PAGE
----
Friday, March 25, 2005

Plantinga and Hegel and the Glorious Resurrection

Johnny-Dee has a post on Plantinga that's of some interest. Plantinga's position always reminds me a bit of Hegel's description of the struggle of Enlightenment consciousness with belief consciousness in the Phenomenology (I've quoted the surrounding context, but the bolded is what I think is particularly relevant):

As pure thinking consciousness belief has this Being immediately before it. But pure consciousness is just as much a mediate relation of conscious certainty to truth, a relation constituting the ground of belief. For enlightenment this ground comes similarly to be regarded as a chance knowledge of chance occurrences. The ground of knowledge, however, is the conscious universal, and in its ultimate meaning is absolute spirit, which in abstract pure consciousness, or thought as such, is merely absolute Being, but qua self-consciousness is the knowledge of itself. Pure insight treats this conscious universal, self-knowing spirit pure and simple, likewise as an element negative of self-consciousness. Doubtless this insight is itself pure mediate thought,, i.e. thought mediating itself with itself, it is pure knowledge; but since it is pure insight, or pure knowledge, which does not yet know itself, i.e. for which as yet there is no awareness that it is this pure process of mediation, this process seems to insight, like everything else constituting it, to be something external, an other. When realizing its inherent principle, then, it develops this moment essential to it; but that moment seems to it to belong to belief, and to be, in its character of an external other, a fortuitous knowledge of stories of [573] "real" events in this ordinary sense of "real". It thus here charges religious belief with basing its certainty on some particular historical evidences, which, considered as historical evidences, would assuredly not even warrant that degree of certainty about the matter which we get regarding any event mentioned in the newspapers. It further makes the imputation that the certainty in the case of religious belief rests on the accidental fact of the preservation of all this evidence: on the preservation of this evidence partly by means of paper, and partly through the skill and honesty in transferring what is written from one paper to another, and lastly rests upon the accurate interpretation of the sense of dead words and letters. As a matter of fact, however, it never occurs to belief to make its certainty depend on such evidences and such fortuitous circumstances. Belief in its conscious assurance occupies a naïve unsophisticated attitude towards its absolute object, knows it with a purity, which never mixes up letters, paper, or copyists with its consciousness of the Absolute Being, and does not make use of things of that sort to affect its union with the Absolute. On the contrary, this consciousness is the self-mediating, self-relating ground of its knowledge; it is spirit itself which bears witness of itself both in the inner heart of the individual consciousness, as well as through the presence everywhere and in all men of belief in it. If belief wants to appeal to historical evidences in order to get also that kind of foundation, or at least confirmation, for its content which enlightenment speaks of, and is really serious in thinking and acting as if that were an important matter, then it has eo ipso allowed itself to be corrupted and led astray by the insinuations of enlightenment; the efforts it makes to secure a basis or support in this way are merely indications that show how it has been affected and infected by enlightenment.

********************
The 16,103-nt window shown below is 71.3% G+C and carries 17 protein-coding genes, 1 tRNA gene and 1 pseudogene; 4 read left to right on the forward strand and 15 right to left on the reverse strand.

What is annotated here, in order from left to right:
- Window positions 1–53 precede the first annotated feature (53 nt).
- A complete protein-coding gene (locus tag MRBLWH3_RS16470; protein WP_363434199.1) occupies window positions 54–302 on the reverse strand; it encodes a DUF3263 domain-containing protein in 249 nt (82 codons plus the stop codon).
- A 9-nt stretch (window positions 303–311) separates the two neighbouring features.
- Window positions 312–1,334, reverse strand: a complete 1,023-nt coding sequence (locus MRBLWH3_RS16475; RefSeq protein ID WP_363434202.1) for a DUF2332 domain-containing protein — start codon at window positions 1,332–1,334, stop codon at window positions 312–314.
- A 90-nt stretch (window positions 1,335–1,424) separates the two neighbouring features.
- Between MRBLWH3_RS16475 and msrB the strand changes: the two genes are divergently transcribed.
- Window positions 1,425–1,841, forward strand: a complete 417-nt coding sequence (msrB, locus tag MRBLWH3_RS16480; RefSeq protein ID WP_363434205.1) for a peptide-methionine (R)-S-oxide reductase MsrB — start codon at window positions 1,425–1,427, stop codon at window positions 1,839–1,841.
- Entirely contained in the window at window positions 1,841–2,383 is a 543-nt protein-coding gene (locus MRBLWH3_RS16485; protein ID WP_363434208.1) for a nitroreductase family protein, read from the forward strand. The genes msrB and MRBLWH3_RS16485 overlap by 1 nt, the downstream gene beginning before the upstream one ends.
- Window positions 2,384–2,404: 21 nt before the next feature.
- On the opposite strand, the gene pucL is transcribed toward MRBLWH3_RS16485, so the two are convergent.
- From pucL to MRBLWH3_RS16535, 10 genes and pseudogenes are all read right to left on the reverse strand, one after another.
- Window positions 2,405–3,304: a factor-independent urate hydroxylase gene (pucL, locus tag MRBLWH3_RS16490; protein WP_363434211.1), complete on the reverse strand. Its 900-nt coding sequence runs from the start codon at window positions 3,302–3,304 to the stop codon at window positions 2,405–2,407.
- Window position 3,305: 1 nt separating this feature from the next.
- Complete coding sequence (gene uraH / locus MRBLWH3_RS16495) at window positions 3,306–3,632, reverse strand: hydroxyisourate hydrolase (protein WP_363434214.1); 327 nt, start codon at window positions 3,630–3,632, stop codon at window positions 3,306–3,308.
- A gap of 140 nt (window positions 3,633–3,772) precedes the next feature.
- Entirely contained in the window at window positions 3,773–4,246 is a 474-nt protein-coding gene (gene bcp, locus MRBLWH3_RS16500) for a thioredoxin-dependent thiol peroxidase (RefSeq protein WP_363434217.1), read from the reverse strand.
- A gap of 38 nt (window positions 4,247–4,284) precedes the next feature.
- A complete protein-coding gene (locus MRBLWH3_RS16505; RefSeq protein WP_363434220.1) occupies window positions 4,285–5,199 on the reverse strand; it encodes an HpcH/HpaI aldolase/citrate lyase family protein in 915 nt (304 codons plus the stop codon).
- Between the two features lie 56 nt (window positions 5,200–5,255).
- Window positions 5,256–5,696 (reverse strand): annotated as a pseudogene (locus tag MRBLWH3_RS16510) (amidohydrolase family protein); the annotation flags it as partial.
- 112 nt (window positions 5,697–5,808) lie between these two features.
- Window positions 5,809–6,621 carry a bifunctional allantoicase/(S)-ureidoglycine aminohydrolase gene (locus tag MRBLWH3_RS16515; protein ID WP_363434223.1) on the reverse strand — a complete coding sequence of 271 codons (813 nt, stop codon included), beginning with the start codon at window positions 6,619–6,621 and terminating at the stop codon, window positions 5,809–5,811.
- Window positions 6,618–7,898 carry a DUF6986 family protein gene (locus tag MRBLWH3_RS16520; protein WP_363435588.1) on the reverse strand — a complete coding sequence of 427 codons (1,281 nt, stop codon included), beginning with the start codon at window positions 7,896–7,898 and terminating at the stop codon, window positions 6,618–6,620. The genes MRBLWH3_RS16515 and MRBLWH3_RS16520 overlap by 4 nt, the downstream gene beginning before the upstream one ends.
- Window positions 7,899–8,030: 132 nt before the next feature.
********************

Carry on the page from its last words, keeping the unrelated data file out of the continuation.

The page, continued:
Calvinists (but not only Calvinists) are always tempted, I think, to take a Hegelian view of belief. Faced with Enlightenment-consciousness charges about the historical value of the evidences for the Resurrection, they are tempted to see their belief as "spirit itself bearing witness of itself in the inner heart of individual consciousness", simpliciter - not involving these historical evidences at all, except incidentally (i.e., not used as historical evidences but as clarificatory devices giving a precise content to the work of grace). And the reason, I think, is quite similar to the one Hegel gives: they often have the suspicion that someone who tries to base their appeal on historical evidences (as Enlightenment-consciousness demands) have actually been infected by Enlightenment-consciousness and are on their way to the full self-annihilation Enlightenment-consciousness inevitably induces. This much can be said for such a view: there is plenty of evidence for it, since it has actually happened, and quite a bit. And the question it brings up is an interesting one: Is the Christian belief in the Resurrection of Christ a belief on the basis of grace or a belief on the basis of historical evidences?